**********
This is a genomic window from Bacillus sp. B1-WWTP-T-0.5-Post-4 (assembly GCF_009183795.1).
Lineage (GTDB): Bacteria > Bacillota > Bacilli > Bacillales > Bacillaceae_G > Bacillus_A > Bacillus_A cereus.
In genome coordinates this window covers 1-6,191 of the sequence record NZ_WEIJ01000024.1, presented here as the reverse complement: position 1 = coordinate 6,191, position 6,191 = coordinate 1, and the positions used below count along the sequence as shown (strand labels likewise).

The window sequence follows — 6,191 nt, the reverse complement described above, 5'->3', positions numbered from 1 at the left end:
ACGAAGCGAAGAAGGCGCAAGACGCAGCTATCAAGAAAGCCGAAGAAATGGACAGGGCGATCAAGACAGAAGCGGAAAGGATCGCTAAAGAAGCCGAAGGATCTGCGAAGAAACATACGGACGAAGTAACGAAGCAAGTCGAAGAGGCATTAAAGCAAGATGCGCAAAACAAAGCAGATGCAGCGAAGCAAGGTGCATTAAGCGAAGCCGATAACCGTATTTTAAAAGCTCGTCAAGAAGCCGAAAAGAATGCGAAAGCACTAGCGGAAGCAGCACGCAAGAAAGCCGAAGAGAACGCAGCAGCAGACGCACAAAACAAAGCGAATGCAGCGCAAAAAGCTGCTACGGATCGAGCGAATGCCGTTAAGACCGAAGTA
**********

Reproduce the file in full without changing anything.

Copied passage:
This is a genomic window from Bacillus sp. B1-WWTP-T-0.5-Post-4 (assembly GCF_009183795.1).
Lineage (GTDB): Bacteria > Bacillota > Bacilli > Bacillales > Bacillaceae_G > Bacillus_A > Bacillus_A cereus.
In genome coordinates this window covers 1-6,191 of the sequence record NZ_WEIJ01000024.1, presented here as the reverse complement: position 1 = coordinate 6,191, position 6,191 = coordinate 1, and the positions used below count along the sequence as shown (strand labels likewise).

The window sequence follows — 6,191 nt, the reverse complement described above, 5'->3', positions numbered from 1 at the left end:
ACGAAGCGAAGAAGGCGCAAGACGCAGCTATCAAGAAAGCCGAAGAAATGGACAGGGCGATCAAGACAGAAGCGGAAAGGATCGCTAAAGAAGCCGAAGGATCTGCGAAGAAACATACGGACGAAGTAACGAAGCAAGTCGAAGAGGCATTAAAGCAAGATGCGCAAAACAAAGCAGATGCAGCGAAGCAAGGTGCATTAAGCGAAGCCGATAACCGTATTTTAAAAGCTCGTCAAGAAGCCGAAAAGAATGCGAAAGCACTAGCGGAAGCAGCACGCAAGAAAGCCGAAGAGAACGCAGCAGCAGACGCACAAAACAAAGCGAATGCAGCGCAAAAAGCTGCTACGGATCGAGCGAATGCCGTTAAGACCGAAGTA